Please login or subscribe to ITN to read the entire post.

by Julie Skurdenis

At the entrance to the underground ruins, this poster showed what Coudenberg Palace looked like before the fire of 1731. Photo: Skurdenis

Coudenberg was one of the most important palaces of its time, comparable to the great royal residences in other European countries. On a hill overlooking Brussels, the Dukes of Brabant built a small castle in the 11th century. By 1250 that castle had become their main ducal residence as Brussels emerged as the political center of Brabant in what is now Belgium.

As the power of the dukes grew, especially after Philip the Good inherited Burgundy, so did their castle, gradually becoming transformed from a fortified residence into a palatial one. Philip the Good built a Great Hall in the mid-15th century. Emperor Charles V added a magnificent chapel in the following century. There were extensive gardens surrounding the palace and valuable artworks decorating its rooms.

But in 1731 a huge fire ravaged the palace, leaving little intact. Four decades later, what was left was razed and a new palace rose over the old.

Excavations to recover the ancient palace that existed for almost 700 years began only toward the end of the last century. In March 2009 the archaeological site of Coudenberg Palace was finally opened to the public. Visitors now can walk along medieval streets and into two Gothic buildings dating from the time of Charles V and his immediate predecessors.

Beneath Place Royale

Entry to the archaeological site beneath the Place Royale is through a building to the right of today’s Royal Palace. Descending underground, visitors guide themselves through cellars and vaults that span 400 years, from the 12th to the 15th centuries, until they step into the stone underpinnings of the late-Gothic chapel built by Charles V between 1522 and 1553.

Octagonal columns once supported the pillars in the chapel above. The stonework here is intricate, giving an idea of what once must have existed in the chapel itself.

Emerging from the chapel, visitors walk along cobblestoned rue Isabelle, a slightly uphill stretch of street that linked the chapel to the adjacent Great Hall. I always enjoy walking along streets once trod hundreds of years ago, whether it be in Pompeii, Cuzco or Jerusalem. Rue Isabelle was no exception as I imagined strolling from a service in the chapel to a banquet in the Great Hall.

The Great Hall, called the Aula Magna, was the palace’s banqueting hall. Visitors walk on the foundations of the hall that once stood above, although you still can see part of the floor of the actual banqueting hall that collapsed into these foundations. Next to this floor is a staircase that once led to one of the towers.

Nearby is a keystone decorated with the emblems of Philip the Good, the duke who built this huge hall, 132 feet by 53 feet, between 1452 and 1460. It was in this hall that Charles V abdicated in 1555, turning over the Netherlands that, then, included present-day Belgium to his son Philip II.

Nobles and court advisors lived close to Coudenberg Palace in sumptuous mansions. On rue Isabelle and just across from the chapel was the home of the Counts of Hoogstraeten, one of whom, Antoine de Lalaing, served as chief advisor to Charles V. This mansion now houses some of the many items of everyday life found during the excavation, including ceramics, glass objects and clay pipes.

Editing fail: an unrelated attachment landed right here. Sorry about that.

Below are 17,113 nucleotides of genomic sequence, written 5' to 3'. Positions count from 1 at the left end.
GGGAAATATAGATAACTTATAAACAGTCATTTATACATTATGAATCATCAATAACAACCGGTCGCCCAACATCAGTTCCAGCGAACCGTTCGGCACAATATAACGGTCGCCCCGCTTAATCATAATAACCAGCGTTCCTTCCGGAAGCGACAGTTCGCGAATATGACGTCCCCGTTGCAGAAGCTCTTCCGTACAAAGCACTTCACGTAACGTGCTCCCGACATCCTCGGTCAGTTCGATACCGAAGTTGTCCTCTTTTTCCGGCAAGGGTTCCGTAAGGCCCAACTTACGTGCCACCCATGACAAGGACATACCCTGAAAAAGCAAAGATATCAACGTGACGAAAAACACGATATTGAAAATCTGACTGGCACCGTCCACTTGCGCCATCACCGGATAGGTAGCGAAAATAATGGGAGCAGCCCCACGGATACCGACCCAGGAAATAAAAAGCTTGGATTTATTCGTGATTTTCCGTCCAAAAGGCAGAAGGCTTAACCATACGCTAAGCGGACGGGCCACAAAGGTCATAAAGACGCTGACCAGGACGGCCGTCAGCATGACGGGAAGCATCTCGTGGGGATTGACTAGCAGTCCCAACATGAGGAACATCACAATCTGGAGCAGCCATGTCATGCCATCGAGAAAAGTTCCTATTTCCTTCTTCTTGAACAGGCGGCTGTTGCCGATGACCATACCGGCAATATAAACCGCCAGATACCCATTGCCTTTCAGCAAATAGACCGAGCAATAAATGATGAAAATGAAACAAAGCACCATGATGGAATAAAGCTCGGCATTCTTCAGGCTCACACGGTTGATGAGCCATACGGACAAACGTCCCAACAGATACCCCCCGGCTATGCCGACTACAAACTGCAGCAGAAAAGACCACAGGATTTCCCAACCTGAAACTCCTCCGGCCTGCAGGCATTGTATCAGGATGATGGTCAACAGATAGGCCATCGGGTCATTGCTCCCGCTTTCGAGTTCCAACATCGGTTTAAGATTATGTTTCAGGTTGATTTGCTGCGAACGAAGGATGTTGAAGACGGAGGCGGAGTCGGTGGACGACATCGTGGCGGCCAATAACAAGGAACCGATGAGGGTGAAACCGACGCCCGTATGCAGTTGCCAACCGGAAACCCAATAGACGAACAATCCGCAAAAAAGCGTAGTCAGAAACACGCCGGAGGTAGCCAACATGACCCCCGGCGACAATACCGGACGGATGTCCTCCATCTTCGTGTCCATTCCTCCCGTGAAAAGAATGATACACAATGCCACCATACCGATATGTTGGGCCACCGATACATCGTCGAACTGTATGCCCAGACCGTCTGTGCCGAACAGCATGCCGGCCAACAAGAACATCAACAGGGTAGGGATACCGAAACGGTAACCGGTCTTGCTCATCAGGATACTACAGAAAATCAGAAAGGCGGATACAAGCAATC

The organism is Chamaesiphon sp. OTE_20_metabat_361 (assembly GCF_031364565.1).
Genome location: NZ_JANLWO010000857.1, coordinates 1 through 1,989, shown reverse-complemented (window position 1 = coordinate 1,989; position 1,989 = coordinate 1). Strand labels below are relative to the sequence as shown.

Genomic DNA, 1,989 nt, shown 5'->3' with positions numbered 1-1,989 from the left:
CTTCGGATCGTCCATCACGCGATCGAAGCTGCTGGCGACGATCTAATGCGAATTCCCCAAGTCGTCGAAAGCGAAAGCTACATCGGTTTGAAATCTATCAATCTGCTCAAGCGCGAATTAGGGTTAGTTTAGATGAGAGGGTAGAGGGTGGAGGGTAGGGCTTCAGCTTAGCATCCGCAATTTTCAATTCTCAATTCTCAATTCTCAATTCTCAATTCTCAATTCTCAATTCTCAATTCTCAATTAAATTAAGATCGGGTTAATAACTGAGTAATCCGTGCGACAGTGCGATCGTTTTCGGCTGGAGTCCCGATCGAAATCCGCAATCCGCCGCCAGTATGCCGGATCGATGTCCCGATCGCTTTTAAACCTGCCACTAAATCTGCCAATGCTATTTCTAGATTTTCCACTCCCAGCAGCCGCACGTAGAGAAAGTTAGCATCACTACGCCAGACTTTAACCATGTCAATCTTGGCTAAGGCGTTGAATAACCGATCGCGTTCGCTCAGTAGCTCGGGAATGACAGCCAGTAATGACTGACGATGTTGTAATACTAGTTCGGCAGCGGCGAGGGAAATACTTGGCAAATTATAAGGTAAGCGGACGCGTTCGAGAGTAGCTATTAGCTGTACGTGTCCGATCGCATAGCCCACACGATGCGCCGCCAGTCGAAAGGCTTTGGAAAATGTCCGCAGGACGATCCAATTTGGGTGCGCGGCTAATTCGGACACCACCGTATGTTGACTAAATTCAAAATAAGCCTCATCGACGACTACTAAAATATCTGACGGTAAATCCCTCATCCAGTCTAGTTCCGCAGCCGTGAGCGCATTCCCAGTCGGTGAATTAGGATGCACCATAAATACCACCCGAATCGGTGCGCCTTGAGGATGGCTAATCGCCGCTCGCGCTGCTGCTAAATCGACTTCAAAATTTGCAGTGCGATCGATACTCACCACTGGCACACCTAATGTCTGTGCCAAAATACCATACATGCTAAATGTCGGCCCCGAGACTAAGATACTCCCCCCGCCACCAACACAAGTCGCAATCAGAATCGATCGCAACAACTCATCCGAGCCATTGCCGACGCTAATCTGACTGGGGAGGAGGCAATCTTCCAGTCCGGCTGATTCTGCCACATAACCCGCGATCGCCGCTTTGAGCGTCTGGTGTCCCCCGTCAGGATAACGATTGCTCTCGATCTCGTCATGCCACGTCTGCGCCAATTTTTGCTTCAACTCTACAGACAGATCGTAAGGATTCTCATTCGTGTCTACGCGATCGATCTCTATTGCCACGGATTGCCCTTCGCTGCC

Contact Coudenberg Palace (Place des Palais, 7, 1000 Bruxelles, Belgium; phone +32 [0] 70 22 04 92). (Note: the Coudenberg ruins are underground and visitors must enter via another museum, the BELvue.) Open year-round, Tuesday to Friday 10 to 5 and Saturday and Sunday 10-6.

Day excursions

If time permits, no visitor to Belgium should miss day excursions or overnights to Bruges, Antwerp and Ghent, each within an hour or two of Brussels using the frequent train service. If you can choose only one, make it Bruges (or Brugge, as it’s called in Dutch).

One of the many highlights in Bruges is the Onze-Lieve-Vrouwekerk (Church of Our Lady). It fits in nicely with a visit to Coudenberg Palace because it is here that one of the greatest Burgundian dukes, Charles the Bold, lies in a magnificent tomb. He died in battle and now rests beside his daughter, Mary of Burgundy, who succeeded him. This daughter married the Holy Roman Emperor Maximilian I of Austria.

Charles the Bold was the son of Philip the Good and the great grandfather of Charles V. All three had strong ties with Coudenberg Palace.

Brussels Card

An excellent value for those interested in museums and in using public transportation is the Brussels Card, which can be purchased online or in Brussels at the Grand’Place Tourist Office, some museums and some metro stations; check online for the complete list.

Cards cost €19 ($29) for 24 hours, €27 for 48 hours and €32 ($48) for 72 hours. The card comes with a booklet listing shops, restaurants, bars and tours offering discounts to cardholders.

If you go…

For our 16 days in Brussels in April ’09, my husband, Paul, and I enjoyed the perfect location, an apartment about a five-minute walk from the Grand’Place, one of the most beautiful squares in Europe. Our one-bedroom apartment was sleek and modern and came with a large terrace with a view of the Hôtel de Ville (City Hall), magnificently lit at night.

We rented through B-Aparthotels (Square Ambiorix 28, 1000 Brussels, Belgium; phone 32 [0] 2 743 5111), which has four apartment complexes in Brussels. Rates begin at €78 per night (near $117). We paid €99 per night.